By Evan Halper
The crack team of federal specialists proceeded cautiously and deliberately, activating a vast network of experts to avoid missteps.
Skillful guidance was crucial to navigating the vexing case that had gone cold for the organized crime unit of the Mesa (Ariz.) Police Department.
One word or two? Hyphen or no?
The case of how to describe those tiny Ziplocs favored by drug dealers would not be quickly shut. The matter would be dissected on an obscure government listserv in an exchange that stretched over 44 messages.
This is a different arm of law enforcement — a posse of language police deputized a decade ago by Congress. Their resolution in the Mesa mystery:
microbaggie. One word, no hyphen and a plan to petition Webster’s to add microbaggie to the dictionary.
Top leadership in Washington hardly valued clear, concise or correct communication over the last few years. Presidential musings routinely veered into indecipherability. “I call it the black hole,” said Annetta Cheek, a former bureaucrat in her mid-70s who helped launch the government’s plain language movement. But the deep state of Plain Language persevered.
A loose network of jargon critics, crusaders for clarity and gatekeepers of grammar, they regularly invoke the little-known Plain Writing Act signed into law early in the Obama era.
As they do, they nudge a government predisposed to over-complication and incomprehensibility toward making sense.
They stubbornly drag the bureaucracy along, using methods that are generally subtle and gentle but occasionally blunt.
“We don’t want to be known as just sitting back here with our red pen, waiting to mark things up,” said Barbra Kingsley, of the Center for Plain Language, a nongovernmental organization that sometimes acts as the outside muscle, shaming bureaucracies that overwhelm with acronyms and multisyllabic words.
“But sometimes you’ve got to call things out…. I have seen some writing that is incredibly horrible. I collect bad examples.”
The center singles out the worst of the worst for its annual WTF award. Yeah, it stands for what you think: Work That Failed.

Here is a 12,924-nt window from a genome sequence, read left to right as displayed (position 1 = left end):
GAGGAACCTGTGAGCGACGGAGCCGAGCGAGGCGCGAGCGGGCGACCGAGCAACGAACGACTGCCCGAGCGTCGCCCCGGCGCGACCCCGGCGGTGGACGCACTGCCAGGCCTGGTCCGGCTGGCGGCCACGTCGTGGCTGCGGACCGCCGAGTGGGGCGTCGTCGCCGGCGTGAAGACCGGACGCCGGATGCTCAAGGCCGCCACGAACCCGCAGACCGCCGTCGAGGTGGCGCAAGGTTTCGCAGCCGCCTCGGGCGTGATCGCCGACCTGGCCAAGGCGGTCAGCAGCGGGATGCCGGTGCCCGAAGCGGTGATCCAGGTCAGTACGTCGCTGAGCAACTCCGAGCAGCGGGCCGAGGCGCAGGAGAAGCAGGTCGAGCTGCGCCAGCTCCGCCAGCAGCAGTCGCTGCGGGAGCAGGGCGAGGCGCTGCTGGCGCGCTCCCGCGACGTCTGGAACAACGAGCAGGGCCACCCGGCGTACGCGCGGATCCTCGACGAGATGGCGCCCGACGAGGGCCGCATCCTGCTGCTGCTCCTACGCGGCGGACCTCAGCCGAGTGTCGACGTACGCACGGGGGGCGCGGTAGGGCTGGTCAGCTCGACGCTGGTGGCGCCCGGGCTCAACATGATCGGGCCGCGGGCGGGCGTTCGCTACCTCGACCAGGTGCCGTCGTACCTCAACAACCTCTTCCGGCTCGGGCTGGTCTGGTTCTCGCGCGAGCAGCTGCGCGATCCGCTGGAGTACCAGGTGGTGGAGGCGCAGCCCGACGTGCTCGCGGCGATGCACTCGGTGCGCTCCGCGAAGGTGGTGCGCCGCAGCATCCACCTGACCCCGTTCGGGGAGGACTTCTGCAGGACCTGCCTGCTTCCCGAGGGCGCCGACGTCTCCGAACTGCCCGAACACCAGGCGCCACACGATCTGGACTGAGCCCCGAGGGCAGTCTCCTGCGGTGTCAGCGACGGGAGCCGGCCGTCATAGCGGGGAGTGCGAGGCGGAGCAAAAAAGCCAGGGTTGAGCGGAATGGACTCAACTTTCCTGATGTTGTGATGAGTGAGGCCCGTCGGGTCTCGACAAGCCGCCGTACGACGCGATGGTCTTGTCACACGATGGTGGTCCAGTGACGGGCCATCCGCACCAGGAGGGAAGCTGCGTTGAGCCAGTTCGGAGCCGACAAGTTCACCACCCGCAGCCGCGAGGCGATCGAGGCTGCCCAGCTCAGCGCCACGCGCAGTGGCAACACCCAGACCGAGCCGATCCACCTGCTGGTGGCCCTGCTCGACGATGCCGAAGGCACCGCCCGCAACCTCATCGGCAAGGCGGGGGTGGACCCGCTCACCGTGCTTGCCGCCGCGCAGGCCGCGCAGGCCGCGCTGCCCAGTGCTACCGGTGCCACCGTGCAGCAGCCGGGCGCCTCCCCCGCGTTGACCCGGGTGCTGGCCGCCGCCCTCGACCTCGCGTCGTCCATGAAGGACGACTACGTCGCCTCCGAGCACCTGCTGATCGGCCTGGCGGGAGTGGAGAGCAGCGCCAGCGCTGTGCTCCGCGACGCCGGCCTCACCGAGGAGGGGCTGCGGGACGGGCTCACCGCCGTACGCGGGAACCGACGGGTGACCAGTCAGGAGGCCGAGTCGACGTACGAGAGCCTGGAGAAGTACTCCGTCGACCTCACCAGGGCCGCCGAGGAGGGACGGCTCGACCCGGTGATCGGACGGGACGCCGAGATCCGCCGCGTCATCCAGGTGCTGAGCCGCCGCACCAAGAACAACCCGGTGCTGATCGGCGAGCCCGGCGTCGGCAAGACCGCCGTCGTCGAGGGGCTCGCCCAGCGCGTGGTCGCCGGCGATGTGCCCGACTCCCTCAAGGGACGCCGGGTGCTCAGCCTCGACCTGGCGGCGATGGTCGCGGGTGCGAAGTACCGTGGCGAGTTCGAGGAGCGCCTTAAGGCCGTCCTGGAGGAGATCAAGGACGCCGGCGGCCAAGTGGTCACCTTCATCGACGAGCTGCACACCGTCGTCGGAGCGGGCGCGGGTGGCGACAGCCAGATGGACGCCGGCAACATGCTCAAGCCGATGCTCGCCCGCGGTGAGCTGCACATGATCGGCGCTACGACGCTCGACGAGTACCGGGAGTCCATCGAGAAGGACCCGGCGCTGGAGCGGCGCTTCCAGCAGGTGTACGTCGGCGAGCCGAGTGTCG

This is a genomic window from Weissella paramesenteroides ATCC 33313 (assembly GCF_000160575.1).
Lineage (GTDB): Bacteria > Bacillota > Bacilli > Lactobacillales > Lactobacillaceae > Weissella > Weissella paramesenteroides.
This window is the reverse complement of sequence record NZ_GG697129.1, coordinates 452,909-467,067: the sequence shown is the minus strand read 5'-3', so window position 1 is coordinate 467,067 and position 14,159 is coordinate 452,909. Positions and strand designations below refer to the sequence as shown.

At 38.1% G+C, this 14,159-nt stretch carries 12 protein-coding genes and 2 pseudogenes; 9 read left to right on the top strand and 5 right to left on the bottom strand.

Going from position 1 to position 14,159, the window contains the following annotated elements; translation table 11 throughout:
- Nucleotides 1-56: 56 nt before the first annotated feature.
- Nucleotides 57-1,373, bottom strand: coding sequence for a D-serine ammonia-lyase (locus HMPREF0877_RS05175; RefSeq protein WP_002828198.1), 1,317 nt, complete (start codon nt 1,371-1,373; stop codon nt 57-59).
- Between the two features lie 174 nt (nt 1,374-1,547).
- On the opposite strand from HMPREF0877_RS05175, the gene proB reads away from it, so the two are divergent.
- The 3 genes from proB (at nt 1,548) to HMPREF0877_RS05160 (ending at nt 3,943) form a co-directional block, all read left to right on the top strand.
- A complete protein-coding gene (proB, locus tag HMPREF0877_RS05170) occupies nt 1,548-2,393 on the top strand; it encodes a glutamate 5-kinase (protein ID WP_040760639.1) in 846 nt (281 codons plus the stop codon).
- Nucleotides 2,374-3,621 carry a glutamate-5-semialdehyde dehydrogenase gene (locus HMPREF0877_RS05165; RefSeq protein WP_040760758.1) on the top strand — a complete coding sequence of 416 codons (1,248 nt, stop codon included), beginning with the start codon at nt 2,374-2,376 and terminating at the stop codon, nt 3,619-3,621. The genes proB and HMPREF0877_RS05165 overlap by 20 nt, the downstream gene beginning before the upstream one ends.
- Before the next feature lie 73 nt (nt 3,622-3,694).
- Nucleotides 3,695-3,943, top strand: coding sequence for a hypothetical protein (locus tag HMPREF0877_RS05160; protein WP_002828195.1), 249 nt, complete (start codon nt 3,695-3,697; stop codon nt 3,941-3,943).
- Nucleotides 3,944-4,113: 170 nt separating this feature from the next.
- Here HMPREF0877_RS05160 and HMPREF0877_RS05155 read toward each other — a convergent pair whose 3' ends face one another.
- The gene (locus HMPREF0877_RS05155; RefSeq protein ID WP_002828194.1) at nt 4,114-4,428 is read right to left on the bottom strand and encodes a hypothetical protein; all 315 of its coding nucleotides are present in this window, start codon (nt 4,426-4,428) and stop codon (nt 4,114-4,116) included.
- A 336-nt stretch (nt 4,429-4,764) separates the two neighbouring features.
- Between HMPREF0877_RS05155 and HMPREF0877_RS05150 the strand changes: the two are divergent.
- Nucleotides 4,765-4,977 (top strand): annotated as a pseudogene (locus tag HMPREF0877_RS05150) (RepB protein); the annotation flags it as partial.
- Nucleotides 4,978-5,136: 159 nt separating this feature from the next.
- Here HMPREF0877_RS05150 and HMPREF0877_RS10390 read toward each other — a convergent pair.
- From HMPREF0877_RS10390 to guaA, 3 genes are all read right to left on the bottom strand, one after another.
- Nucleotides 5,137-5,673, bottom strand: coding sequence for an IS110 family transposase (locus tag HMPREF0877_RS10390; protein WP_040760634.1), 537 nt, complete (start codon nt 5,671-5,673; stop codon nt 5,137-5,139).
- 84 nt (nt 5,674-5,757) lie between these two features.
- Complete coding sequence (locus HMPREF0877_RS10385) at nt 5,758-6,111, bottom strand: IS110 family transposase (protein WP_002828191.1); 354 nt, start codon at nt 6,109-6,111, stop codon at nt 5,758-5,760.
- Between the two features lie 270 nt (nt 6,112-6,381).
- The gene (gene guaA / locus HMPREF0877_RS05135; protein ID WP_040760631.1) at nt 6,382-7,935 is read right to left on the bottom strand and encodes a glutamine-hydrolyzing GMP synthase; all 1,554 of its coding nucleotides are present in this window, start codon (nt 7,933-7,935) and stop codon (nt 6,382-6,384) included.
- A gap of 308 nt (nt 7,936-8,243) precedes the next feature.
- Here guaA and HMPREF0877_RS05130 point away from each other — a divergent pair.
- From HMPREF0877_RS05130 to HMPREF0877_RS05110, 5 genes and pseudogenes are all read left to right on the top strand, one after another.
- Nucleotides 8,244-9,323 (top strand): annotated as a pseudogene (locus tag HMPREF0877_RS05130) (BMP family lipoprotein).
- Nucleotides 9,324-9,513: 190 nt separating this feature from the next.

The latest went to a street sign:
“PERSONS SHALL REMOVE ALL EXCREMENT FROM PETS PURSUANT BY LAW #122-87.”
In other words, clean up your dog’s mess.
The Department of Energy, a past repeat offender, was called out for bad behavior in a plain language “report card” penned by a panel of judges that fillets unwieldy government communication.
The critique singled out a Trump-era headline on the department’s homepage as an exemplar of the worst sort of jargon-filled horror show:
“NNSA’s MSIPP manager traveled to KCNS and NETL to see the benefit of the program on its participants.”
“You might think this is just about using the right words, but it is more than that,” said David Lipscomb, who teaches writing at Georgetown University and heads up the report card.
“It is about clarity, about access, about empowerment.”
The Department of Energy upped its game the following year.
Its most popular page — “How do Wind Turbines Work?”— won the coveted “Most Improved” award from the plain language police. “I love the sincerity of this page,” one judge wrote. But old habits die hard. The department’s “Writing Quality” grade in 2020: D.
Other agencies also were relegated to what a bureaucrat might refer to as a domesticated canine temporary shelter facility.
Last year, seven got F grades for failing to comply with the Plain Writing Act. All but one had flunked in 2019 too: Commerce, Housing and Urban Development, Interior, Transportation and Treasury departments, as well as the Environmental Protection Agency.
The report card’s take on the Trump administration’s public health guidance amid the pandemic was characteristically concise: “these pages are disappointing.”
Just before the pandemic, the most fervent plain language evangelists from across the globe gathered in Oslo, where they devoured the content of panels with titles like “oh sh*t, digitalization means we need flawless written communication” and “plain language and interaction design — a magical combination!”
The devotees of clarity toasted progress on plans for an officially recognized “international plain language standard.”
It involves petitioning a global regulatory board that has bylaws which, frankly, could use their own dose of plain language.
“If we are not quite married to plain language, we are dating it pretty seriously,” said Katherine Spivey, a U.S. General Services Administration employee who helps run the federally sanctioned Plain Language Action and Information Network, or PLAIN.